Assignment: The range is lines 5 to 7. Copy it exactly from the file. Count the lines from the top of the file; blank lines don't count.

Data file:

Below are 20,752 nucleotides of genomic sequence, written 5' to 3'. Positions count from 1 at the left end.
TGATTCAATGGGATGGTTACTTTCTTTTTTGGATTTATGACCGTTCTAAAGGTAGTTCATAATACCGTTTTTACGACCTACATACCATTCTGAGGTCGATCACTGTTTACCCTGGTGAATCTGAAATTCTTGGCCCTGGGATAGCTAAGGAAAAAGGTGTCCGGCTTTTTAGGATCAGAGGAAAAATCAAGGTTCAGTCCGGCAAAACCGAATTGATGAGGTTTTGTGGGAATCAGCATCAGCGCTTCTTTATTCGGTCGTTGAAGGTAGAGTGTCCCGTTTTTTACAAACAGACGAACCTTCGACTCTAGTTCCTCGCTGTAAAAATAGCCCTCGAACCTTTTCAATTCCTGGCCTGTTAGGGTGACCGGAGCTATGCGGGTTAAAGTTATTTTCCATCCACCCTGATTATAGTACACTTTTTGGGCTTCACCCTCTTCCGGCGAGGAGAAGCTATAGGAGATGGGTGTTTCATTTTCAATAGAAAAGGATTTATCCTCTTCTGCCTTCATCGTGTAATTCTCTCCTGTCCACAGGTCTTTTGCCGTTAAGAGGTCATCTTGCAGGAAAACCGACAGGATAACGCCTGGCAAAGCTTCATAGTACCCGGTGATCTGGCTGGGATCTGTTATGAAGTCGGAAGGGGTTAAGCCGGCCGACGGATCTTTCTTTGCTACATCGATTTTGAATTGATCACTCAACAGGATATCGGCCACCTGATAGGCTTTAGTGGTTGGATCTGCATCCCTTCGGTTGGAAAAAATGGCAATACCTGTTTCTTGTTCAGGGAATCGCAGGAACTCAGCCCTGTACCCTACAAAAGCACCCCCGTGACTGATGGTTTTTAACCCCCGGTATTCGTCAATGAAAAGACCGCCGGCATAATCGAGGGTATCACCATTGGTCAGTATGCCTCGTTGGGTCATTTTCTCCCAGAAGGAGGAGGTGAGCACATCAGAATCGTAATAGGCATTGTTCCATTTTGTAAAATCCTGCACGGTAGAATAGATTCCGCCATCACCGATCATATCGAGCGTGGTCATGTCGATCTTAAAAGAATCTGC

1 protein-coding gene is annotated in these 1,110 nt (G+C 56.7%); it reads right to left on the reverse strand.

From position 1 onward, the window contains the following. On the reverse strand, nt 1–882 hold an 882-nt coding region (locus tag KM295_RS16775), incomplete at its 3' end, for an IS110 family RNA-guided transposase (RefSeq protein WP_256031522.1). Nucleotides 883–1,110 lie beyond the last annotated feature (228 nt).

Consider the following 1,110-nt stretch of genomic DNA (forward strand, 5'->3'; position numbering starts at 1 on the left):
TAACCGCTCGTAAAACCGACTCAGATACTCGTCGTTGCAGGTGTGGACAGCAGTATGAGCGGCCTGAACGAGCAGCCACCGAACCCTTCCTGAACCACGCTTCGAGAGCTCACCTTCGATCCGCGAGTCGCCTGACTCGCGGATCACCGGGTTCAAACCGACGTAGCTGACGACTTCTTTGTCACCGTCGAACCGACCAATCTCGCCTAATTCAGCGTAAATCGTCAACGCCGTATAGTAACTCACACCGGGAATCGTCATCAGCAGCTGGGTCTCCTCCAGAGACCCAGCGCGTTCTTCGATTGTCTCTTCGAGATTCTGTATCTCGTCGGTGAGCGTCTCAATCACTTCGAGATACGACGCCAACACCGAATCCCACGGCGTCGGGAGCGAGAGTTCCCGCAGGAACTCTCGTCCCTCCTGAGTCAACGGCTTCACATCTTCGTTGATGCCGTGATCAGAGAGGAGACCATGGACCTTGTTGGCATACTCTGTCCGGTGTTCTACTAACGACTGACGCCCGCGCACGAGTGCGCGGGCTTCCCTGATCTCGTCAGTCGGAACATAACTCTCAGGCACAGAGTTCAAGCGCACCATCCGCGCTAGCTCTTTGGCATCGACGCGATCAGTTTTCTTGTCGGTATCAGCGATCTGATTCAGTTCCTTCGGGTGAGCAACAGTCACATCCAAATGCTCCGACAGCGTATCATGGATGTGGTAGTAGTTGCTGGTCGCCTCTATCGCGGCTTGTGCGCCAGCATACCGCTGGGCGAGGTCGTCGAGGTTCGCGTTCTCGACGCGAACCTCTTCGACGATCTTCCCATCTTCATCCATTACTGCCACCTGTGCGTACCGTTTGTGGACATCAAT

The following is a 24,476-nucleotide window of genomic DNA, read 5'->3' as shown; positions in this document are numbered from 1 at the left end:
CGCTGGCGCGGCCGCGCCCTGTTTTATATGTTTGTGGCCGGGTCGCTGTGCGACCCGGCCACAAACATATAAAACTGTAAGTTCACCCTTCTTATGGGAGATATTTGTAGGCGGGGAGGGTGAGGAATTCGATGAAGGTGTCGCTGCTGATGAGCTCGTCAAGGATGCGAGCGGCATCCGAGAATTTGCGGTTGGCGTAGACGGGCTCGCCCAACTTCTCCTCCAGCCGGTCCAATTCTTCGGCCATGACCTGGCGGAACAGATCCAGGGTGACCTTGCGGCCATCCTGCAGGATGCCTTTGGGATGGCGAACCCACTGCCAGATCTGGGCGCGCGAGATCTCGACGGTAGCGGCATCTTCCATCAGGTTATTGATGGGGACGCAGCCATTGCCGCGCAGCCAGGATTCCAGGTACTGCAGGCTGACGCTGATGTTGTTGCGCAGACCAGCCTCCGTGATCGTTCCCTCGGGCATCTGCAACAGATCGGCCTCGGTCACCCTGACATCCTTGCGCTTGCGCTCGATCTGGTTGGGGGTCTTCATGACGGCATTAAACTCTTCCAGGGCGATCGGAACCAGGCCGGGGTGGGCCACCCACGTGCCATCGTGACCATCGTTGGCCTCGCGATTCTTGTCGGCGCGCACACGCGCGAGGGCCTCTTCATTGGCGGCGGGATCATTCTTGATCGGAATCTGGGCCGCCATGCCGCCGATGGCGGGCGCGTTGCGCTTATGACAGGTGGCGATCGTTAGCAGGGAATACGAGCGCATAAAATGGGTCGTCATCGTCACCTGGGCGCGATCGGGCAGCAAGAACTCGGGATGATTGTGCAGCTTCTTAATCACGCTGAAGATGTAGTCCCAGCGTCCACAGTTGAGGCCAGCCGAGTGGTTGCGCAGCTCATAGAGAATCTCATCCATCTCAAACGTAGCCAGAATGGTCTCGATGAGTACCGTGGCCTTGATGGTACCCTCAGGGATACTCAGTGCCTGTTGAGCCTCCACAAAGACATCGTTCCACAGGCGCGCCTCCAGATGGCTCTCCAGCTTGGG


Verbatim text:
Consider the following 1,110-nt stretch of genomic DNA (forward strand, 5'->3'; position numbering starts at 1 on the left):
TAACCGCTCGTAAAACCGACTCAGATACTCGTCGTTGCAGGTGTGGACAGCAGTATGAGCGGCCTGAACGAGCAGCCACCGAACCCTTCCTGAACCACGCTTCGAGAGCTCACCTTCGATCCGCGAGTCGCCTGACTCGCGGATCACCGGGTTCAAACCGACGTAGCTGACGACTTCTTTGTCACCGTCGAACCGACCAATCTCGCCTAATTCAGCGTAAATCGTCAACGCCGTATAGTAACTCACACCGGGAATCGTCATCAGCAGCTGGGTCTCCTCCAGAGACCCAGCGCGTTCTTCGATTGTCTCTTCGAGATTCTGTATCTCGTCGGTGAGCGTCTCAATCACTTCGAGATACGACGCCAACACCGAATCCCACGGCGTCGGGAGCGAGAGTTCCCGCAGGAACTCTCGTCCCTCCTGAGTCAACGGCTTCACATCTTCGTTGATGCCGTGATCAGAGAGGAGACCATGGACCTTGTTGGCATACTCTGTCCGGTGTTCTACTAACGACTGACGCCCGCGCACGAGTGCGCGGGCTTCCCTGATCTCGTCAGTCGGAACATAACTCTCAGGCACAGAGTTCAAGCGCACCATCCGCGCTAGCTCTTTGGCATCGACGCGATCAGTTTTCTTGTCGGTATCAGCGATCTGATTCAGTTCCTTCGGGTGAGCAACAGTCACATCCAAATGCTCCGACAGCGTATCATGGATGTGGTAGTAGTTGCTGGTCGCCTCTATCGCGGCTTGTGCGCCAGCATACCGCTGGGCGAGGTCGTCGAGGTTCGCGTTCTCGACGCGAACCTCTTCGACGATCTTCCCATCTTCATCCATTACTGCCACCTGTGCGTACCGTTTGTGGACATCAAT

The following is a 24,476-nucleotide window of genomic DNA, read 5'->3' as shown; positions in this document are numbered from 1 at the left end: